Before I wrote fiction, I considered co-authoring a gift guide with my good friend Lisa. The idea came to us the first day at work following the holiday break. We were two exhausted people working as merchandisers for a three-level department store, and in our spare time we’d held holiday parties and hosted dinners for our friends.
Since Labor Day, we’d received countless memos from the corporate office telling us how they wanted us to fill the shelves with items and stack tables to the ceiling with all manner of goods, including ugly Christmas sweaters in the days before their renaissance as comical clothing. The people purchasing those knitted nightmares back then were serious.
Throughout the fall, in addition to the hideous pullovers, the crew from the loading dock brought out cases of slippers, racks of pajamas, cartons of gloves, trays of scarves, and tables stacked with pyramids of tiny boxes containing inexpensive jewelry. Lisa called those cheaply made rings and bracelets chazerai (the CH pronounced as the H in Hanukah, sometimes spelled Chanukah). Lisa taught me a lot of Yiddish, and she proved over and over again there’s often not an English word to appropriately describe what lies before us. Chazerai perfectly describes all the bits and pieces of worthless junk that clutter up a life.
“Look at these schmatta!” Lisa exclaimed. “Who’s buying this crap?” She was holding up a synthetic fleece pullover with the image of three wreathed pigs pulling a sleigh. The person who’d designed the image and our corporation’s head buyer seemed to be the only two people who didn’t think this $19.99 item of clothing was a schmatta—a rag.
As we surveyed the damage that morning after Christmas before the doors were unlocked and the teeming masses stormed our gates and brought all their gifts back for store credit, Lisa and I toured the war zone with our café lattes in hand, remarking how the Christmas Eve shoppers, desperate to find something, had bought all the gloves (useless in San Diego), had stormed the jewelry tables and had stripped mannequins of their clothing as though our “preferred customers” were nothing more than marauding Saxons, ripping garments away with their seax.
All three floors were an utter disaster. We could’ve gotten jobs with a humanitarian aid agency after witnessing the aftermath. Knowing that it would get worse before it got better, we picked up a few novelty boxers and socks off the floor in the men’s department and tossed them onto a red-draped table like dirty laundry before heading to our office to hide out until the next coffee break.
“What do you think goes through a person’s mind when they open a gift that the giver hasn’t put any thought into?” asked Lisa. We were pretending not to hear that series of bells, paging us to intervene in some trashed department on the third floor.
“Maybe we’re just used to seeing mounds of this stuff piled up for three months. Perhaps unwrapping a single sweatshirt with pigs on it isn’t so bad. To us, sixty pig shirts in an assortment of colors stacked a mile high since Halloween is the scariest thing we’ve seen all year, but if someone gave you a beautifully wrapped box, which holds one special—”
“C’mon! There’s nothing special about that crappy pig shirt. I don’t care if there’s one or sixty-one of the damn things, nobody wants that! Would you want one?”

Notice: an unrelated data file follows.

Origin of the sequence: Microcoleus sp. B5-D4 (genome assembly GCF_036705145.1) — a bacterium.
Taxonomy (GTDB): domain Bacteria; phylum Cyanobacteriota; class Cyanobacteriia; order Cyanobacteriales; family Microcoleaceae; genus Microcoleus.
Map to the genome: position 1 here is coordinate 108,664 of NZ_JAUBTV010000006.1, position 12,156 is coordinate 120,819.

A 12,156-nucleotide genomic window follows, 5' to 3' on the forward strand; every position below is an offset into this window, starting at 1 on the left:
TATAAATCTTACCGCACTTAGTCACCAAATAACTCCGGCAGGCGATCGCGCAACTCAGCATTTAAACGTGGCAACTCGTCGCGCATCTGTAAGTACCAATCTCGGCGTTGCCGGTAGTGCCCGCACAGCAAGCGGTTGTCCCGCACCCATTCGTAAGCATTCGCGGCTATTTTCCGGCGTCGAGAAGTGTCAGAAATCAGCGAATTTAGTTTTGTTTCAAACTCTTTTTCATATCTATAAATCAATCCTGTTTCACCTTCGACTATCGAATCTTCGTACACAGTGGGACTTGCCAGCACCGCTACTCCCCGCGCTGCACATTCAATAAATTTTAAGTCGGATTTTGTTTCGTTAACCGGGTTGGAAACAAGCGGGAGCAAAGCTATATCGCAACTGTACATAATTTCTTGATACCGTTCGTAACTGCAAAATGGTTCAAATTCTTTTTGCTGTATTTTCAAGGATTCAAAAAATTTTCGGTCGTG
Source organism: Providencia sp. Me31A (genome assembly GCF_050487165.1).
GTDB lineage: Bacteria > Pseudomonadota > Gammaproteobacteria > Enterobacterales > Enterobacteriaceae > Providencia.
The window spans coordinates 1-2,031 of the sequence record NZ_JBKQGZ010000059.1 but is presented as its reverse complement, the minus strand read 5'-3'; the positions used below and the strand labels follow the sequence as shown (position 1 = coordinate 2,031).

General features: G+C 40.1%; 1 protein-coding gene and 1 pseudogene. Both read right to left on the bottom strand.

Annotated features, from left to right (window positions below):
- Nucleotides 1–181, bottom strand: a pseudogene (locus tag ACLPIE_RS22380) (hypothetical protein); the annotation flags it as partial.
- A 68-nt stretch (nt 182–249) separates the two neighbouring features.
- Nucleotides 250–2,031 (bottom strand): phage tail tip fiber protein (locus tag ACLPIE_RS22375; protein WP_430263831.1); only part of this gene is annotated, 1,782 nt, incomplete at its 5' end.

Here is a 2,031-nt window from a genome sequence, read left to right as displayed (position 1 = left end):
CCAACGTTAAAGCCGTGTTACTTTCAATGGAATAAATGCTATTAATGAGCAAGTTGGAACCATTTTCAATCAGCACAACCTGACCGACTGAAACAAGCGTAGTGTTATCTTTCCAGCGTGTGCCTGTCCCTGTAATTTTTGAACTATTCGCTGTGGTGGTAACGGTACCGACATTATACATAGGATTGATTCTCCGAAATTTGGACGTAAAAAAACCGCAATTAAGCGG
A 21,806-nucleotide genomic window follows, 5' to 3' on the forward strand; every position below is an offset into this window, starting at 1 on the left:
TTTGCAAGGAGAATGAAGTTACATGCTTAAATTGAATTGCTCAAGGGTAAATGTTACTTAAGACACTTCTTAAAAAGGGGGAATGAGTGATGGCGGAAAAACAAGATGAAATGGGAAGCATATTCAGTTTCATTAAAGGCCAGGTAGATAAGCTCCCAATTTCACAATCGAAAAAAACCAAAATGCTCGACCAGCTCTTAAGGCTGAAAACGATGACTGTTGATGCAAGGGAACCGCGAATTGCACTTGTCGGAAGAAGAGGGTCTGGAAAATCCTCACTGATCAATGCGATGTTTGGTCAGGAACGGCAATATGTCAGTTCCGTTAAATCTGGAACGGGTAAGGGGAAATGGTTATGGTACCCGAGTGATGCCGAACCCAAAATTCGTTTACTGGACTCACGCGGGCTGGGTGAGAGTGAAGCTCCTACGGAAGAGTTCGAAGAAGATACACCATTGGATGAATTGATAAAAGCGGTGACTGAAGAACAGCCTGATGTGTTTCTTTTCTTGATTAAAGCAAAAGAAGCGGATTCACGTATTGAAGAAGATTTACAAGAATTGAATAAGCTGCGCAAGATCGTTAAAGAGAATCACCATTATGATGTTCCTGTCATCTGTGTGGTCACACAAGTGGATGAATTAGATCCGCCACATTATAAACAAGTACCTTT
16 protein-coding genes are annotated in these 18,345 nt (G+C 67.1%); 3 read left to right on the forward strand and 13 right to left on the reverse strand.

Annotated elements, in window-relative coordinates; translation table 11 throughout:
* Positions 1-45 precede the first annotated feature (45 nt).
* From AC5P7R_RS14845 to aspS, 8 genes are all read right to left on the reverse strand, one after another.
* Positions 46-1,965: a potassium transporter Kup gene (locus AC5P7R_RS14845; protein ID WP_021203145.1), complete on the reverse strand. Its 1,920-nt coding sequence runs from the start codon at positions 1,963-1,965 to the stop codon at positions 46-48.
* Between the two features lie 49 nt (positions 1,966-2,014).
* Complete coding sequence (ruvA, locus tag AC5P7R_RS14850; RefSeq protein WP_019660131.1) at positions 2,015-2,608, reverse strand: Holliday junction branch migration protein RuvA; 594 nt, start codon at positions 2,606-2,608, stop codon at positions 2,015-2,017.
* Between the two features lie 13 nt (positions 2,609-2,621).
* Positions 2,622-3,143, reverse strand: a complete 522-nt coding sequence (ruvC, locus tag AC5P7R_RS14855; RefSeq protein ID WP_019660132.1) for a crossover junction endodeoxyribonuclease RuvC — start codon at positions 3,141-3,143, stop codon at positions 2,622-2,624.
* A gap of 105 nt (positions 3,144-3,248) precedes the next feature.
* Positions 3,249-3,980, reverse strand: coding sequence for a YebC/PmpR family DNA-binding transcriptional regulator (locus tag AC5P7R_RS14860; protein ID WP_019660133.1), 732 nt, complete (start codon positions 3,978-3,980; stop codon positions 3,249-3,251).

“No, of course not.”
“What kind of person buys that?” she asked.
“Someone in a hurry who’s shopping for somebody difficult.”
“If they gave that to me, I’d be difficult all right. Actually, I’d be gone! Not hanging around after that. I’d rather get nothing than something they grabbed on the way to the check-out stand five minutes before the store closed.”
“I think our company preys on the desperate shopper. Also the person who’s drawn to mounds of mass produced—what was that word again?”
“Yes, chazerai. We seem to attract that crowd. That’s why they tell us to pile it higher and deeper.”
“We should do something about this. We need to help people. Maybe we should write a gift-giving guide.”
“That’s a good idea.”
“Let’s start off by saying that you’re better off not giving any gifts at all if you don’t put some thought into it.”
“Should we say that? Somebody will complain that we’ve lost the true spirit of the season and are focused on the gift exchange.”
“Or maybe we’re reminding people that each person in their lives is unique and that it’s not the cost of the gift or where you get it. The love is in having thought how much that person means to you, considering the things they might treasure, and making them happy by showing that you care.”
“What should we call the book?” I asked.
“Send Me No Chazerai!”
© 2016 by Patrick Brown
To learn more about my books, visit my author page at http://www.amazon.com/Patrick-Brown/e/B005F0CYH2/ref=sr_ntt_srch_lnk_1?qid=1419885131&sr=8-1
3 Replies to “Send Me No Chazerai”
I just had a minute before we head to Dallas and then to New York City in the morning. So please, no chazerai for me either. It makes you wonder who in the world would think that the pig shirt was cute, clever or even funny. I would imagine they still have a jillion of those shirts left-over.
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Please please write this guide
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Oy, Vey! Such a Mensch! Ya, I, too understand the Yidderish influence that comes from the privilege of living near such a culture. When as a young screenwriter in Los Angeles, I lived in the heart of the Kosher district — Fairfax — and learned the schmaltz! Always good reading, Paddy — and such a magical talent for eliciting heartfelt memories.
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